Toyota Land Cruisers Are Waking Up Neighborhoods In The Middle Of The Night Due To A Ridiculous Electrical Problem

The 100 Series Land Cruiser is plagued with a poorly designed electrical system that wakes up neighborhoods in the middle of the night.

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Art by Jason Torchinsky, background by a famous painter whom you should all know.
Art by Jason Torchinsky, background by a famous painter whom you should all know.
Image: David Tracy

Not the Lexus LX 470. Of all cars, not the Lexus! I bought the Fancy Toyota Land Cruiser to act as a refuge from my AMC-era Jeeps’ frequent maladies, and for six months, the Toyota has lived up to its reputation — it has been flawless. But then Friday night at 3 A.M., the most annoying vehicular issue I’d ever experienced of befell me.

“BEEEEEEEEEPPPPPPPPPPPPPPP!!!!”

I sprang up from my bed instantly, wondering what all the fuss was about. It was 3 A.M., and I had been looking forward to catching some Zs, as I had lots of wrenching to do on Saturday (I swapped a steering box on a Jeep XJ, for those of you curious).

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An excruciatingly loud horn-sound blared outside. It could have been a siren. It could have been a car that had crashed near my house (I live on a main road). It could have been a jackass drunk driver or some disgruntled Jeep Compass fan trying to anger me.

There were lots of plausible reasons why a loud horn might be sounding outside my house, and yet, oddly, even at 3 A.M. and even when I was just barely awake, the first thought that came to my mind was: “Okay, which shitty car of mine is going ape-shit?”

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That’s where I’m at in life. It’s not good.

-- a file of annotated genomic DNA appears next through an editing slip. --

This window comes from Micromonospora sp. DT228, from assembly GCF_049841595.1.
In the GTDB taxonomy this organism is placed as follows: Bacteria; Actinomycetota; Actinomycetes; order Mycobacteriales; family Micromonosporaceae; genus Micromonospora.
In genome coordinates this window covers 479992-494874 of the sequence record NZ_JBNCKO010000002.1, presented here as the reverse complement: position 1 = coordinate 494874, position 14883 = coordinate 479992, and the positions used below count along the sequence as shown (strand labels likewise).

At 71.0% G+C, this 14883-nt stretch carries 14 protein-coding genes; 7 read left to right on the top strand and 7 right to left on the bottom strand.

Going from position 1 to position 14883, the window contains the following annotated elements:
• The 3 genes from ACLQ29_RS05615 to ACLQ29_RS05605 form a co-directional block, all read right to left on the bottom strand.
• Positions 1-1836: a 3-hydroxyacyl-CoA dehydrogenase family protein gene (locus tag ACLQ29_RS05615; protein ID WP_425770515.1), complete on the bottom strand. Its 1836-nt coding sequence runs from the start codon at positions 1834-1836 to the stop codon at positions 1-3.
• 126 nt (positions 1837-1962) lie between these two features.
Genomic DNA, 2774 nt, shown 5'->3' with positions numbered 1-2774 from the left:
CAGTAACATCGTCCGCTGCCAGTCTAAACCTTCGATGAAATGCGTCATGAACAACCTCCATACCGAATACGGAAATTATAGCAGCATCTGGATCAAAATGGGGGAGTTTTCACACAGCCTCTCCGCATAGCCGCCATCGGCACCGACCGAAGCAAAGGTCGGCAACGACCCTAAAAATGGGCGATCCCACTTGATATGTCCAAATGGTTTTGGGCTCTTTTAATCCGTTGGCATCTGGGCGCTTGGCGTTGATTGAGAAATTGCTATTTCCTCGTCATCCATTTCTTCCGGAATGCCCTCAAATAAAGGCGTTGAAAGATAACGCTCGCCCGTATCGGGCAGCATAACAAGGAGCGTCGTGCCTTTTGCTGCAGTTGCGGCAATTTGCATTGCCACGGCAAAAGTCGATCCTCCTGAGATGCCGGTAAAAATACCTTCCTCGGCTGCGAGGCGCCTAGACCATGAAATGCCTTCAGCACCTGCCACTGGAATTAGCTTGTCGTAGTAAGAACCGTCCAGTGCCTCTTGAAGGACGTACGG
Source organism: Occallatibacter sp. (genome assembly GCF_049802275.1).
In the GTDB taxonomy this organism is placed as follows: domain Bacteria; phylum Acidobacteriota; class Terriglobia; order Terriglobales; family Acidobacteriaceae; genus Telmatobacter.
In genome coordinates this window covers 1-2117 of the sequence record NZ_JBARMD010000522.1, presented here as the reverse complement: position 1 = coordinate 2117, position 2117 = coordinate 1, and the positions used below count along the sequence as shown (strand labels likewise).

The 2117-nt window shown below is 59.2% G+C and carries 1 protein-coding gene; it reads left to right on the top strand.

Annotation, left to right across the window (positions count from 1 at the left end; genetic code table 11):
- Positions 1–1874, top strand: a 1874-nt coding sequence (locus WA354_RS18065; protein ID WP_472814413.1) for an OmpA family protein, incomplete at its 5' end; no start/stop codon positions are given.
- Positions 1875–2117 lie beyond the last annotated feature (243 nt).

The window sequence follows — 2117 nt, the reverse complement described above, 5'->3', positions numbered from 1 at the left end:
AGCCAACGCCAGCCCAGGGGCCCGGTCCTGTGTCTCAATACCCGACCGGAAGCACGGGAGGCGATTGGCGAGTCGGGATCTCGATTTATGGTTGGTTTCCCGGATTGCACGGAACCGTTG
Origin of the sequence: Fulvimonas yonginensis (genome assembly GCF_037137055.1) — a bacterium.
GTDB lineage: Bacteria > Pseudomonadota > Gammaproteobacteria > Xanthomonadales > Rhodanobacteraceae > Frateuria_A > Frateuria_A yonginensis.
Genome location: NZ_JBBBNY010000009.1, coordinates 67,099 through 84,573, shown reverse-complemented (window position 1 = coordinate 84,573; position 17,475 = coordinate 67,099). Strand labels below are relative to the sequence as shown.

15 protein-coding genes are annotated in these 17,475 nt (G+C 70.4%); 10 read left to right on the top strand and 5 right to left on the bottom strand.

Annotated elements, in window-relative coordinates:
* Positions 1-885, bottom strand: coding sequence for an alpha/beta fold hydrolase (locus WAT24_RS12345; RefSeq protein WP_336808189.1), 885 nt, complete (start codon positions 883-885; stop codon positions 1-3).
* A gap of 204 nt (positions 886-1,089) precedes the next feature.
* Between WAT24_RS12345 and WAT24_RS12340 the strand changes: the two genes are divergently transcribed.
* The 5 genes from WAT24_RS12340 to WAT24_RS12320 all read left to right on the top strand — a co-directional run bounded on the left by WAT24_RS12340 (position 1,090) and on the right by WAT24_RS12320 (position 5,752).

Anyway, here’s what I saw when I got outside:

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The Lexus’s horn is loud. Like, ridiculously loud. Since I’d recently installed a new battery into my key fob, I figured maybe the panic button had something to do with the ghost leaning on my steering wheel’s horn button. Unfortunately, pressing the panic button just activated a different set of horns. How many horns does the Lexus LX470 have?!

I resorted to pulling the battery cable, since I didn’t have time for this; I was tired. The following morning, I reinstalled the cable, and everything was fine for a few hours until it was not. I then yanked the cable, and that’s the current state of affairs.

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Noticing that the driver’s side floorboard had become a bathtub, I figured my problem was related to some sort of electrical short. I conducted a Google search, and learned that this phantom horn was a common problem with 100 Series Toyota Land Cruisers, and it tends to arise at the most unfortunate time: the middle of the night.

Here’s one forum-user’s account of his unwanted 3 A.M. wake-up call:

We had a large storm cell too through last night in Texas. Around 3:00am I was awoken by not thunder, but a horn blaring intermittently outside the house.

By the time I got dressed it was stuck on. I had to scramble to find tools and disconnect the battery while being half asleep.

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Here’s another story of a poor 100 Series Land Cruiser owner dealing with horn problems at 3 A.M.: